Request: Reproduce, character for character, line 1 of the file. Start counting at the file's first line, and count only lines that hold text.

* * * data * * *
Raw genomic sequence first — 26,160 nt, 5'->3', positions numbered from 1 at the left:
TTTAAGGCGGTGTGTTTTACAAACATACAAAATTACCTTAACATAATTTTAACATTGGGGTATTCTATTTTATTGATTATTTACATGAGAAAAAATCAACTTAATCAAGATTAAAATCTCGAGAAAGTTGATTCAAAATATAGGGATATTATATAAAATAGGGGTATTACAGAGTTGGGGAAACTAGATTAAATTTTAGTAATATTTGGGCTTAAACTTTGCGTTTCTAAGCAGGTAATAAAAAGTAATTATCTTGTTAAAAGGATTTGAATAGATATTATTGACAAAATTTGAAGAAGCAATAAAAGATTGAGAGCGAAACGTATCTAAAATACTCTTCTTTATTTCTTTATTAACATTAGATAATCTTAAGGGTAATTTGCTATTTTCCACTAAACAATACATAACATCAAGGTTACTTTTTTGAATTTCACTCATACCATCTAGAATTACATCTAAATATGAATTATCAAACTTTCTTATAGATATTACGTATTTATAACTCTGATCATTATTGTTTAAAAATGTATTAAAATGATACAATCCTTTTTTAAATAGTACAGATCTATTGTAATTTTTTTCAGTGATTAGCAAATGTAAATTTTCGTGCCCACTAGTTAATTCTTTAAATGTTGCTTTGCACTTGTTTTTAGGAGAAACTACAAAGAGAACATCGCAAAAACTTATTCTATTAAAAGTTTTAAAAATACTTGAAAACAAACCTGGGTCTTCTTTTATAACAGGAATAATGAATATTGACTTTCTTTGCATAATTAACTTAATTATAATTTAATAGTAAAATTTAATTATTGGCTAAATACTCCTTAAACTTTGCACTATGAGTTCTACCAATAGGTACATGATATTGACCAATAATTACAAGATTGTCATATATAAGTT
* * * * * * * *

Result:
Raw genomic sequence first — 26,160 nt, 5'->3', positions numbered from 1 at the left: